Memory of the Church

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Reading of the Word of God

Alleluia, alleluia, alleluia

I am the good shepherd,
my sheep listen to my voice,
and they become
one flock and one fold.

Alleluia, alleluia, alleluia

Mark 9, 41-50

'If anyone gives you a cup of water to drink because you belong to Christ, then in truth I tell you, he will most certainly not lose his reward.

'But anyone who is the downfall of one of these little ones who have faith, would be better thrown into the sea with a great millstone hung round his neck.

And if your hand should be your downfall, cut it off; it is better for you to enter into life crippled, than to have two hands and go to hell, into the fire thatnever be put out.

And if your foot should be your downfall, cut it off; it is better for you enter into life lame, than to have two feet and be thrown into hell.

And if your eye should be your downfall, tear it out; it is better for you to enter into the kingdom of God with one eye, than to have two eyes and be thrown into hell

where their worm will never die nor their fire be put out.

For everyone will be salted with fire.

Salt is a good thing, but if salt has become insipid, how can you make it salty again? Have salt in yourselves and be at peace with one another.'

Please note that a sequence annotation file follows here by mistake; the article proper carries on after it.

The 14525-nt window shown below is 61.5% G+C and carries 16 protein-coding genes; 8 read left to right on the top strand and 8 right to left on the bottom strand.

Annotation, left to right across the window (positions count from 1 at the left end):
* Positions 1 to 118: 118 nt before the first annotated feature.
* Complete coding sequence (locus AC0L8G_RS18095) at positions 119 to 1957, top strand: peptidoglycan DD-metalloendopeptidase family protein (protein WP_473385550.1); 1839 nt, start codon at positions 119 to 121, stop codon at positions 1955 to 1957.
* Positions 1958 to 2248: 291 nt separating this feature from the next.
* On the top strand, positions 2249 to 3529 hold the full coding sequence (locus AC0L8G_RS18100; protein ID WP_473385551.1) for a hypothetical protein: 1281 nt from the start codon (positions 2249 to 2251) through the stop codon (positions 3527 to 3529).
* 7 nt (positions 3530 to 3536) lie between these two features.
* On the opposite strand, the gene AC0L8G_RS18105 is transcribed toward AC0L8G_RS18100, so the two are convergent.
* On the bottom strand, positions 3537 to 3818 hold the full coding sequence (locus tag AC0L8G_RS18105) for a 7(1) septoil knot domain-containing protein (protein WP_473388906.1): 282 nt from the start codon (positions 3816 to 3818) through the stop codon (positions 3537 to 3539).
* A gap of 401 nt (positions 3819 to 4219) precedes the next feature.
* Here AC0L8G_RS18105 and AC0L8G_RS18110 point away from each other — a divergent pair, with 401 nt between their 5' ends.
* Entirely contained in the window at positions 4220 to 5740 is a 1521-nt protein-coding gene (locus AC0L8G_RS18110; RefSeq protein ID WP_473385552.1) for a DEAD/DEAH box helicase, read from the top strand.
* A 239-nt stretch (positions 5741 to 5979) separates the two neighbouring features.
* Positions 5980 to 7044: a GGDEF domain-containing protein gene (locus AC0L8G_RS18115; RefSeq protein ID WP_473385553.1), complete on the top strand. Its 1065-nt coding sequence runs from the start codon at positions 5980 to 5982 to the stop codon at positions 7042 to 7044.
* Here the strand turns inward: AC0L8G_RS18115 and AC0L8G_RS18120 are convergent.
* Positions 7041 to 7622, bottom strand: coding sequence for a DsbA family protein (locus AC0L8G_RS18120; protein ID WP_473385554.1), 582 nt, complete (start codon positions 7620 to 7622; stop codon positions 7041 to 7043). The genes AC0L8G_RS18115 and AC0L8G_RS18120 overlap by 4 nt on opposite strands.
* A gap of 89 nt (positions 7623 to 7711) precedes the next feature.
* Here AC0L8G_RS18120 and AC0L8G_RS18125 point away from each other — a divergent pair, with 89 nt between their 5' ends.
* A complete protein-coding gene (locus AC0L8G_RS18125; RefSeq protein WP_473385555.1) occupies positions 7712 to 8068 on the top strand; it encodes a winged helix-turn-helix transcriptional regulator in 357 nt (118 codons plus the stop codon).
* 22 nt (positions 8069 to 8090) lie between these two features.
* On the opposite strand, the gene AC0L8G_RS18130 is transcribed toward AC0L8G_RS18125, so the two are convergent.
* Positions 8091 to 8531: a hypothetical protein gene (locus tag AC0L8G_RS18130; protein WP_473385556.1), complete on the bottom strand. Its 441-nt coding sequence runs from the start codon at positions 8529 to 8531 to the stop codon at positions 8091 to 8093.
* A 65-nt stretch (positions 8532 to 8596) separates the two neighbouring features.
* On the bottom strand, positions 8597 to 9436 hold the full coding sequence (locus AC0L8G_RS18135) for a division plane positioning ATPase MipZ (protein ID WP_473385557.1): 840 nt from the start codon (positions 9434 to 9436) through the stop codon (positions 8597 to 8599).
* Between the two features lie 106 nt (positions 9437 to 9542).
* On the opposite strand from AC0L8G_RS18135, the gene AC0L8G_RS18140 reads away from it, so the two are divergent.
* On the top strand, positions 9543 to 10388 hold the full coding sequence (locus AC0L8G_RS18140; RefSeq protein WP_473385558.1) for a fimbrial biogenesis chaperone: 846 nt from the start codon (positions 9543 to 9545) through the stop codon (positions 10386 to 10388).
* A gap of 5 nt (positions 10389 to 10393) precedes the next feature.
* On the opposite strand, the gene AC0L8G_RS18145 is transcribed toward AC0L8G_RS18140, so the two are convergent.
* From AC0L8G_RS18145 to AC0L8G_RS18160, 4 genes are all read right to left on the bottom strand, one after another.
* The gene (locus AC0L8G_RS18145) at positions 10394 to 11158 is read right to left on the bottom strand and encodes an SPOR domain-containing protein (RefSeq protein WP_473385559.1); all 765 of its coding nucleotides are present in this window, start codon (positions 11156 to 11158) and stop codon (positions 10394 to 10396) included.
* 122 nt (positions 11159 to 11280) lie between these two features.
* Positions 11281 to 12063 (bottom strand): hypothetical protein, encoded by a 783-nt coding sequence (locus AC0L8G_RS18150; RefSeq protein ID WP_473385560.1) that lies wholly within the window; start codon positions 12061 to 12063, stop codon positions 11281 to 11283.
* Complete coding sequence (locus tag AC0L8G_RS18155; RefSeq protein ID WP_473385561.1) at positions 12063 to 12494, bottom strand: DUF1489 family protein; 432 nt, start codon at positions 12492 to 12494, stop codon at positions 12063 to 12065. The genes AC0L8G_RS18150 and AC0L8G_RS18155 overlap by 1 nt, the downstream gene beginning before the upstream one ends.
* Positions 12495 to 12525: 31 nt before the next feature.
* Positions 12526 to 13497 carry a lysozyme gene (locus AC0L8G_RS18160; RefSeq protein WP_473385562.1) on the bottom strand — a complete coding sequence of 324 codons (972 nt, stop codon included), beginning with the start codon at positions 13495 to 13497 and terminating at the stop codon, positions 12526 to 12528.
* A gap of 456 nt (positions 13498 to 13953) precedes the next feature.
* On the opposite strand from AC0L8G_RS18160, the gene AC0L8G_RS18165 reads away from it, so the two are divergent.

Alleluia, alleluia, alleluia

I give you a new commandment,
that you love one another.

Alleluia, alleluia, alleluia

This passage from the Gospel of Mark should be read in the context of the conditions set by Jesus for entering and remaining in the community of the children of the Kingdom of God. It is true that they are demanding words, but only because the Lord came to establish a new and stable way of life that demands radical choices. Consequently, the Gospel is severe with those who tempt or endanger the faith of the little ones, that is, those who scandalize the weak and the poor in the community. To "scandalize" means to "make stumble," to "make fall." The term "scandal" is used in Scripture to indicate everything that acts as an obstacle for others on the path to goodness. Keeping others from knowing the good means closing the door to understanding the Lord, the source of goodness and love. This is why "scandal" is so serious. Whoever creates an obstacle to faith and whoever refuses to help someone in need is severely condemned by the Gospel. Jesus goes as far as saying that it would be better for these people to put a millstone around their neck and throw themselves in the sea. Jesus’ words are severe: we obviously should not take this recommendation literally, but we should understand that there is a main concern we cannot avoid: we cannot be a stumbling block for anyone on the path to love. The Gospel demands that we be severe with ourselves. In general, the opposite occurs, as we know well from personal experience: we are hard with others and indulgent with ourselves; ready to accuse others and more than eager to excuse our errors; or, as is said in another Gospel passage, ready to see the speck in another’s eye but unable to recognize the beam in our own. The Gospel always demands that we reject evil, wickedness, and selfishness. This is the only way to preserve the flavour of the Gospel. "Have salt in yourselves," Jesus says, that is, "Have love in yourselves." And from love comes peace.